Killeen Eclipse 2024

Eclipse Over Central Texas

Experience the 2024 solar eclipse in Killeen!

The City of Killeen is partnering with the Central Texas College Mayborn Science Theater for the Solar Eclipse Over Central Texas event. Visit their site here and you can view their schedule of events below in the FAQs.

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***Plan to host an event or Eclipse Watch Party? Please view and complete this form.***

Safe Solar At Home_Square Opens in new windowApril 5th - 7th Opens in new windowApril 8th MST Schedule (8.5 x 11 in) Opens in new window

Solar Eclipse 2024 Community Townhall (December 2023)

For information on watch parties, hotel accommodations, and eclipse data, please visit our Killeen Convention and Visitor’s Bureau by clicking here

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The next solar eclipse will occur directly over Killeen. The event is not until Monday, April 8, 2024, BUT this only happens a few times in a lifetime, so you don’t want to miss it!

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As you can see, this phenomena will happen at 1:36p.m. in Killeen for a duration of 4 minutes and 16 seconds— one of the longest events in the state!

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Frequently Asked Questions

The optimal time of visibility is at 1:36p.m. in Killeen for a duration of 4 minutes and 16 seconds.

  • It is recommended that solar eclipse glasses have an ISO 12312-2 Safety standard if used. Residents can also contact Central Texas College’s Mayborn Science Center and Planetarium for best advice on proper eyewear for this upcoming solar eclipse.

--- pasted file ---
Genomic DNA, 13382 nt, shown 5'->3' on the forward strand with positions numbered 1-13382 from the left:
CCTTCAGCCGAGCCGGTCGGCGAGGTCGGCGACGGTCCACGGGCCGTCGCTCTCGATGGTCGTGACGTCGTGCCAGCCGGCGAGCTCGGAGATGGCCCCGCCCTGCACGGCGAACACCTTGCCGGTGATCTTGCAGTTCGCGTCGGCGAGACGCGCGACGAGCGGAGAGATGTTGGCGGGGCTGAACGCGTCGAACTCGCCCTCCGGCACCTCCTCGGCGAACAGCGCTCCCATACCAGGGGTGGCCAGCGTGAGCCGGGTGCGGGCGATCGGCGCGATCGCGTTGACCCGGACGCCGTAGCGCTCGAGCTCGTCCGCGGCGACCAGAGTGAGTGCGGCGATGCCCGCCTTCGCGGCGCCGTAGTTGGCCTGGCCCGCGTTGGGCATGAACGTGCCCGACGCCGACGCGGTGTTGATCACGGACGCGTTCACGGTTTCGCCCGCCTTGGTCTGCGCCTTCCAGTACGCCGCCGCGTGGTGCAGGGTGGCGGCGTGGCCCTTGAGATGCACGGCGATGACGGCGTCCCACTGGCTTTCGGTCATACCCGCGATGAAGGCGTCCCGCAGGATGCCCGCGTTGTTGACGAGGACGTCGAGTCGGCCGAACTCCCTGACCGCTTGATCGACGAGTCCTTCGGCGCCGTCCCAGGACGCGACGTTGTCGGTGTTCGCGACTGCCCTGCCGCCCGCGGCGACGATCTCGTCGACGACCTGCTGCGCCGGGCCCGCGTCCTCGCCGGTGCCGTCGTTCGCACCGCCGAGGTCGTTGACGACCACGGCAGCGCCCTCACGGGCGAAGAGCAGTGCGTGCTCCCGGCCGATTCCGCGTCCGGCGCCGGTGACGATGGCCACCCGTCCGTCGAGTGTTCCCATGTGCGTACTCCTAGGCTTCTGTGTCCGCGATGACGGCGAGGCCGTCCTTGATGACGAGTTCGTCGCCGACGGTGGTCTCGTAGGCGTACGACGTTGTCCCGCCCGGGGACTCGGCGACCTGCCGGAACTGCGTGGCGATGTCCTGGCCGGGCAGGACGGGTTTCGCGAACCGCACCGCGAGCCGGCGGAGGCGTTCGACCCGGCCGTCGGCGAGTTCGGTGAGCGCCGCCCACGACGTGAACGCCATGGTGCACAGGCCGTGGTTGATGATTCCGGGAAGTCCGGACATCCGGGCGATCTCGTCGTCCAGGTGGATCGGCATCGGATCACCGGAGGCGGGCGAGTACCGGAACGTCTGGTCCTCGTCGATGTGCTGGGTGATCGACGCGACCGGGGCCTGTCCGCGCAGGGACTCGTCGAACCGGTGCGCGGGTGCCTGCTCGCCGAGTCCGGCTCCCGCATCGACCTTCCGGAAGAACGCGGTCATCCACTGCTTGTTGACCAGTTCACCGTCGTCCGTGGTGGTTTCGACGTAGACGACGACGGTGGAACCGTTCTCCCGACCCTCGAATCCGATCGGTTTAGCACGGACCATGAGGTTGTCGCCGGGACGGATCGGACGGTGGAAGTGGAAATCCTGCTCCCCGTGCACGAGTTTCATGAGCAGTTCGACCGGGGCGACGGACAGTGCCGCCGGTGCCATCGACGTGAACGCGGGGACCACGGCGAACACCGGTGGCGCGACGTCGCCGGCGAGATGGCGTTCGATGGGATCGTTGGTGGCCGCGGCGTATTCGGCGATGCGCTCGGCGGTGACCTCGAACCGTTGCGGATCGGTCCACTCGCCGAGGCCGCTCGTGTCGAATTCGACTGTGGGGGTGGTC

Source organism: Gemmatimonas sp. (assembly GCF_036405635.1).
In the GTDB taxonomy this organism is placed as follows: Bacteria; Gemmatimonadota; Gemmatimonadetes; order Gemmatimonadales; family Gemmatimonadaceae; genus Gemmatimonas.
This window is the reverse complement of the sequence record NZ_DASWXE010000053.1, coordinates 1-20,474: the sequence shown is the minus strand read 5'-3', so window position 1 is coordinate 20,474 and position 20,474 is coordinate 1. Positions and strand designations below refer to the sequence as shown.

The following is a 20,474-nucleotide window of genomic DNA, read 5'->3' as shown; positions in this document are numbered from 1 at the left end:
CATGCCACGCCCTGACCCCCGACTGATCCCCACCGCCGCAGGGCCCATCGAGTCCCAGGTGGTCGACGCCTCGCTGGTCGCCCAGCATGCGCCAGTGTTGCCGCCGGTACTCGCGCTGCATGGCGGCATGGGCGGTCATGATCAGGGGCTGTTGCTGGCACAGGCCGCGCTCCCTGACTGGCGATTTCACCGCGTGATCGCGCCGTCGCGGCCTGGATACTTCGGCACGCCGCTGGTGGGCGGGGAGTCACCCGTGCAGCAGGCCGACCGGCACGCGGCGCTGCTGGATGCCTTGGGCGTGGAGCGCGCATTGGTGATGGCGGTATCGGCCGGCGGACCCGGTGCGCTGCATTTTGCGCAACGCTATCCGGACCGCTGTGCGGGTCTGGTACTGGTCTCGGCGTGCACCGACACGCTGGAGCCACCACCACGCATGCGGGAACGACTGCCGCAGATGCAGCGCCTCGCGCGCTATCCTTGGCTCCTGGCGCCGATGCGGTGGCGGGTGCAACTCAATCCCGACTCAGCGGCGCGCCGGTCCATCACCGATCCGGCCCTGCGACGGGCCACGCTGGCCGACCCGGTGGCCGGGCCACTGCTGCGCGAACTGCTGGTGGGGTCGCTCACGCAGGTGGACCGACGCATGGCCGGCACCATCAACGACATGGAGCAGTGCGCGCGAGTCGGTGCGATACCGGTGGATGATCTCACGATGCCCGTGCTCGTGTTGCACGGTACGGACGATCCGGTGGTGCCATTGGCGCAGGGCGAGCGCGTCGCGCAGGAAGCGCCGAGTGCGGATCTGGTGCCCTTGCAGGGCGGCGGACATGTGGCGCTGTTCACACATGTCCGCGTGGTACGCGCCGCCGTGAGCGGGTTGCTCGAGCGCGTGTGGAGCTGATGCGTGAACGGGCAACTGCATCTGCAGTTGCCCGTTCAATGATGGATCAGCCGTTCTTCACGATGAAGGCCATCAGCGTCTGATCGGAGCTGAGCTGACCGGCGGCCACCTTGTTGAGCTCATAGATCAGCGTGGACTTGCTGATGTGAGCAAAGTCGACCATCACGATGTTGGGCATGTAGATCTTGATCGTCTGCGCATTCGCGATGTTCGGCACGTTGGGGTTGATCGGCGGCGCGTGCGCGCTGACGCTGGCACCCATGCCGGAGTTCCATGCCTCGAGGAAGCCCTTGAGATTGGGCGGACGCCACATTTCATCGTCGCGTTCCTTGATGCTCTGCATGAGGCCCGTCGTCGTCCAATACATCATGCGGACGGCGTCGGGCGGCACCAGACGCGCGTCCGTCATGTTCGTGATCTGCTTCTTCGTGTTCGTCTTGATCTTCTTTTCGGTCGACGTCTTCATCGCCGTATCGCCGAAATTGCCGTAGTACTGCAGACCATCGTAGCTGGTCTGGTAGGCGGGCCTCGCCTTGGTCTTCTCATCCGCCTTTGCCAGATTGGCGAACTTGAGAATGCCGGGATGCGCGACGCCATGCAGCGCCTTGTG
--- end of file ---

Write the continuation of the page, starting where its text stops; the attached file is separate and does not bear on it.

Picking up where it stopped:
• Looking directly at the sun is unsafe, except during the brief time that the moon entirely blocks the Sun
  • The only safe way to look directly at the uneclipsed or partially eclipsed sun is through special-purpose solar filters, such as “eclipse glasses” or hand-held solar viewers. Ordinary sunglasses, even very dark ones, are not safe.
  •  If you normally wear eyeglasses, keep them on. Put your eclipse glasses on over them, or hold your handheld viewer in front of them.
  •  Seek expert advice from an astronomer before using a solar filter with a camera, a telescope, binoculars, or any other optical device.
typesWhat is an eclipse?
A solar eclipse occurs when the moon passes directly between the earth and the sun and the moon blocks the sun for a viewer on earth.  During a total eclipse, the moon lines up perfectly to fully obscure the sun, resulting in "totality"; in a partial eclipse, the moon and the sun are not perfectly aligned and only part of the sun is blocked; and during an annular eclipse, alignment is perfect but the moon is too far away from he earth to completely obscure the sun.  The fact that total solar eclipse is visible from earth only along a very narrow path for just a few short minutes makes totality one of nature's rarest events.

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